To help you find the sweet spot for your router, get apps and networking tools that can provide you with speed scores and Wi-Fi performance reports. Analysis tools are especially useful for dense residential areas, such as condos where you can have neighbors who also have their own wireless networks. For example, a nifty tool for analyzing the wireless networks within your proximity is the WiFi Analyzer for Android. It provides visual charts of nearby Wi-Fi networks and shows you what frequency channels are least congested, which means they’re the best channels to use when setting up a new wireless network. Another free alternative is Metageek’s inSSIDer.

Can you hide your router from view?

So you’ve heeded the advice and placed the router at a central location. But seeing how its design doesn’t complement well with the aesthetic of the room, you want to hide it. That’s fine, some routers are hideous behemoths. But there are two big buts.

The first one is already mentioned but is worth repeating: make sure the antennas aren’t obstructed to avoid degradation in Wi-Fi performance. Second, ensure the router remains well-ventilated. Routers can get too hot and reach a threshold temperature with which they start malfunctioning. Most routers are designed with vents, so make sure nothing is blocking these vents in order to allow air to flow. Your router’s manual should also indicate its operating temperature to help you find a suitable location.

Is a single router enough for your Wi-Fi network?

It depends on the capabilities of your router. Your current router might not be up to the task, especially if it’s an older model that you should consider reselling instead so you can get a new one that better fits your needs.

The area of your house will also dictate how many Wi-Fi access points you need. A 1,500 sq. ft. home should be fine with one router with one Wi-Fi access point, but a home larger than that will require multiple access points.

Also worth considering is the number of devices connecting to an access point. Theoretically, a wireless router can accommodate more than 200 wirelessly connected devices simultaneously. But realistically speaking, a single wireless router can handle 25 devices or less.

How can you extend your Wi-Fi network?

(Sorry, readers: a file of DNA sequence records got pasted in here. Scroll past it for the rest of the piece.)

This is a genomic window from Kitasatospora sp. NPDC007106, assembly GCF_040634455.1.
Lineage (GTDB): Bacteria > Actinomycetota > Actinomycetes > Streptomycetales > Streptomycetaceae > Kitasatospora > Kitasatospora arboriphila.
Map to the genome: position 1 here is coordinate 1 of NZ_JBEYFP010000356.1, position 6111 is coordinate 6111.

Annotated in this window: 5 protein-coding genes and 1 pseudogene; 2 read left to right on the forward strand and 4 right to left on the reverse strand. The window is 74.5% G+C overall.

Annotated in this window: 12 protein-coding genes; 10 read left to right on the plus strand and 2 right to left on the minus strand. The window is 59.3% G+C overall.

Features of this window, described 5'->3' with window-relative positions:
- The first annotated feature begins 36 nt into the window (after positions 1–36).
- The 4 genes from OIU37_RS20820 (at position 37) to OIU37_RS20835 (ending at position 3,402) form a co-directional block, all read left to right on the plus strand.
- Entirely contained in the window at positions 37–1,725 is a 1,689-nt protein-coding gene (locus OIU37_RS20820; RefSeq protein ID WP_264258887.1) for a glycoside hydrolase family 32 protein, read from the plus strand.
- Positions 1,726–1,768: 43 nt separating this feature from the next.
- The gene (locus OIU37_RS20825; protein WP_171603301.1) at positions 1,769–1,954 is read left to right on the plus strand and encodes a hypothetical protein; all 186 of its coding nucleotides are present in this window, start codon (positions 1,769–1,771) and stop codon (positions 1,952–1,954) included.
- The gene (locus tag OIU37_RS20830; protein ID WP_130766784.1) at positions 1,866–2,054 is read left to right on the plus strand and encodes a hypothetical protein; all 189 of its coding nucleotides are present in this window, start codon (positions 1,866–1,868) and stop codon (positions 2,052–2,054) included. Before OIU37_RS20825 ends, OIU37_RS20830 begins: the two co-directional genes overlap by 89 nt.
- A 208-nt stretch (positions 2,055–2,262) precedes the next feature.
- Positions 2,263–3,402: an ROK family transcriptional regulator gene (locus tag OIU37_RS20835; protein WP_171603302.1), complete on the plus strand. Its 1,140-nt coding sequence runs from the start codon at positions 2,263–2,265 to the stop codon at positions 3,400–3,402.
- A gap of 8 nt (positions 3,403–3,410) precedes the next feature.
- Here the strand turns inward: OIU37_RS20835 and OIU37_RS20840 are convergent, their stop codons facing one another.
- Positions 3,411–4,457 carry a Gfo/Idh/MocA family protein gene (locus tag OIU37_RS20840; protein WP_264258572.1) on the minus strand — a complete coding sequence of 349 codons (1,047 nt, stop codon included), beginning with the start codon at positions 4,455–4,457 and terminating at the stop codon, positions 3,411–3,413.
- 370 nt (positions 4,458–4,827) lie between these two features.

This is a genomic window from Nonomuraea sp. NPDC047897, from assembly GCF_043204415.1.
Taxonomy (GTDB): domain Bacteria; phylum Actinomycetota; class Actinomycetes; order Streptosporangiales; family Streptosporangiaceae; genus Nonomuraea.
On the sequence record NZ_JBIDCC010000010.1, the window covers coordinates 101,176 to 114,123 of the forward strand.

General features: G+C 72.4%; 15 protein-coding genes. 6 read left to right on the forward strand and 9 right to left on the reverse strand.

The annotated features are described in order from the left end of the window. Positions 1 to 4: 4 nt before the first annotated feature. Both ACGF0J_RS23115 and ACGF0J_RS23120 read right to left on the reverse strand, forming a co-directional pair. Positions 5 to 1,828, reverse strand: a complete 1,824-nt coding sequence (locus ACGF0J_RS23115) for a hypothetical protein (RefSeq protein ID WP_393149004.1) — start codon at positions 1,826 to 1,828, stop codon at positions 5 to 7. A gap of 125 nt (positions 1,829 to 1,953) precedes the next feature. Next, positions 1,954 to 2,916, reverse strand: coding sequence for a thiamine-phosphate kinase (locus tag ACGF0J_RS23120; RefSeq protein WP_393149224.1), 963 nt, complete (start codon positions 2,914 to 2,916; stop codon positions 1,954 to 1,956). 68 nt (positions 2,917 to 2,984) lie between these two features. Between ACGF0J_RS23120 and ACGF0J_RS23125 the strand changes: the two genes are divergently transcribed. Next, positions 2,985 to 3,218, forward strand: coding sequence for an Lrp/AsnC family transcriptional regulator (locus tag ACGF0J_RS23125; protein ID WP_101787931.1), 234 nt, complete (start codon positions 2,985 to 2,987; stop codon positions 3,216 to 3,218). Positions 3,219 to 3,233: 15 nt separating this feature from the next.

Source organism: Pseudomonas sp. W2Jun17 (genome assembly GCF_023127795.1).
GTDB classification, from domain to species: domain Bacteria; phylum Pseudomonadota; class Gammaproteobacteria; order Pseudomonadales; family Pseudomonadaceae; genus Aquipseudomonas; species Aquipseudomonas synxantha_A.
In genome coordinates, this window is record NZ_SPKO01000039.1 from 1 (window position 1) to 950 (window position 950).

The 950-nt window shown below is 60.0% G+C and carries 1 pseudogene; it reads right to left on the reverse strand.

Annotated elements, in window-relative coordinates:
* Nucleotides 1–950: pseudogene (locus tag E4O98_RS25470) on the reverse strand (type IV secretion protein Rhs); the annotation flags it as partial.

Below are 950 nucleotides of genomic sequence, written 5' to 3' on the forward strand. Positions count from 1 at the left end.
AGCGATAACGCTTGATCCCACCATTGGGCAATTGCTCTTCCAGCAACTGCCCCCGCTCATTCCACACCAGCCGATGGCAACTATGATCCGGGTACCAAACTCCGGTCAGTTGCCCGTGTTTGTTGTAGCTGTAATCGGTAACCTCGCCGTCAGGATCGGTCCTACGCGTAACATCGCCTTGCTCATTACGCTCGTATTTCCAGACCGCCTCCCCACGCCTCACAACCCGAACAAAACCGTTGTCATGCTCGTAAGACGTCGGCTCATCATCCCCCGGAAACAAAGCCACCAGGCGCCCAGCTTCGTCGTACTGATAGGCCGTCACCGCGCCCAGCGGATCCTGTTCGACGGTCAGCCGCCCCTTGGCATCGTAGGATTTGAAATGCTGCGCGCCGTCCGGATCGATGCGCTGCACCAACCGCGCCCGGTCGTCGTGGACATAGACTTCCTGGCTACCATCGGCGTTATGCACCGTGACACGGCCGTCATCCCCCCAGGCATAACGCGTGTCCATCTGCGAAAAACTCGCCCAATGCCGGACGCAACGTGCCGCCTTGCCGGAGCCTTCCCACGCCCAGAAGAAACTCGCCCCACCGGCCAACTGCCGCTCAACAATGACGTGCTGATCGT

With a huge home or several users, you’ll need to look into ways of extending the coverage of your wireless network to reduce dead spots at your home. A common method is to use a Wi-Fi extender. As the name implies, this device can boost the range of your existing Wi-Fi network. However, extenders typically reduce the Wi-Fi speed by half.

Perhaps the best option for covering a large home is to use a Wi-Fi mesh system. Like extenders, a mesh system helps establish a wireless network with a larger coverage area but without reducing the wireless transmission speed, provided you are still in good range with the mesh devices. You can usually get a simple Wi-Fi mesh system as a bundle in today’s home Internet subscriptions. When bought separately, mesh routers and accompanying accessories can be costly.

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  1. You need to know the speed of your internet connection if you don’t plan to do any local transfers. If you are matching that, then there’s little reason to worry. If you aren’t, it is worth investing in a good router. You get what you pay for. Extenders are usually more trouble than help. I believe TP-Link makes a fairly affordable mesh solution. Also, you should be aware of conflicting with channels of any neighbors. There are many available channels, but when you account for channel width etc, you only usually have 3 choices. So, if you are on the same channel as someone nearby, move chan